Legal Alert!

Cross-border conversions

On 27 November 2019, Directive (2019/2121) of the European Parliament and of the Council amending Directive (2017/1132) regarding cross-border conversions, mergers and divisions was adopted. An investigation into adapting the directive to Swedish law was subsequently initiated and the proposition (2021/22:286) was published on 8 September 2022. The new law is to enter into force on 31 January 2023, with several amendments to the Swedish Companies act, including a new chapter (ch. 24 a) which enables cross-border conversions. The law will be constructed with the regulatory framework for cross-border mergers as a model, and the aim is to enable wider opportunities for limited companies to restructure across national borders within the EU and EEA.

A cross-border conversion means that a Swedish limited company is converted into a foreign legal entity subject to the legislation of another member state within the EEA or vice versa. The conversion does not result in the formation of a new company, nor will the company to be converted be dissolved, but the company’s legal status will change so that it, in the future, will be covered by the legislation of another state within the EEA and that the registered office is transferred to the other state.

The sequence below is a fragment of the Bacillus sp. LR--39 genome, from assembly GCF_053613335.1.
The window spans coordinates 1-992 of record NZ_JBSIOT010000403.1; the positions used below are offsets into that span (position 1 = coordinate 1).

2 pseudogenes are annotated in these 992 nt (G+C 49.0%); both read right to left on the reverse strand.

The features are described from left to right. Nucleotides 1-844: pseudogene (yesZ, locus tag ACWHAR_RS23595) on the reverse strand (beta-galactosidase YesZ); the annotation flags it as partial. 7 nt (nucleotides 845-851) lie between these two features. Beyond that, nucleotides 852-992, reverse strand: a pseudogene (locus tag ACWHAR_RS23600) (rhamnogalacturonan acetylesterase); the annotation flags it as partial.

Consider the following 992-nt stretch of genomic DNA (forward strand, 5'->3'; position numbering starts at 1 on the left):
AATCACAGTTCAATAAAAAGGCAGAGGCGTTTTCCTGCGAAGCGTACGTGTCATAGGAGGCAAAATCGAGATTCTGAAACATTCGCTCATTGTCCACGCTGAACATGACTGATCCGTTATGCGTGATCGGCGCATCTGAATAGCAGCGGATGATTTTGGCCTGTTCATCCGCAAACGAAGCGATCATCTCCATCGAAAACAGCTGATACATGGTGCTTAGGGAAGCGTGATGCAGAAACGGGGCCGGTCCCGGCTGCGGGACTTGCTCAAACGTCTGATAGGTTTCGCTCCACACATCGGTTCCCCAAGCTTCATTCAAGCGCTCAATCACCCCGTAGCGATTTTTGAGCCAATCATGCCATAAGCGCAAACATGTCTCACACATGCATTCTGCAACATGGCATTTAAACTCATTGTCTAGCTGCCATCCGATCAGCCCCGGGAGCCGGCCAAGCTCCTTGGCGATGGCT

The procedure is divided in such a way that the state in which the company is located before the conversion will perform certain checks that must be carried out before issuing a conversion certificate. Thereafter a control of legality is carried out in the state where the company will have its domicile after the conversion to prevent the cross-border procedure from being used for criminal or improper purposes, or to violate workers' rights. It is yet uncertain how comprehensive such control of legality will be, however, for Swedish purposes the SCRO will be obliged to collect information from several other public authorities such as the Police Agency and Tax Agency. Note that, regarding Swedish limited companies that want to be converted into foreign companies, the procedure will in much correspond to the new procedure for cross-border mergers, e.g. a conversion plan should be prepared. The conversion plan shall, among other things, include information on governmental subsidies and grants received by the applying company during the last five-year period.

The rules will come into effect on 31 January 2023, and since much is still uncertain regarding the SCRO’s processing of cross-border conversions, a processing time of at least four months is expected, of which three months refers to a mandatory stand still period for the summoning of unknown creditors However, it can be concluded that the rules on cross-border conversions open up more opportunities for limited companies to restructure across national borders within the EU and EEA than has previously been possible under Swedish law.

If you have any questions, please contact the Legal team

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Johan Fjellstrom
Senior Manager | Legal
+46 70 080 29 52

Rasmus Johansson
Assistant Manager | Legal
+46 70 080 43 60

Anahita Bayat
Associate | Legal
+46 70 080 43 25


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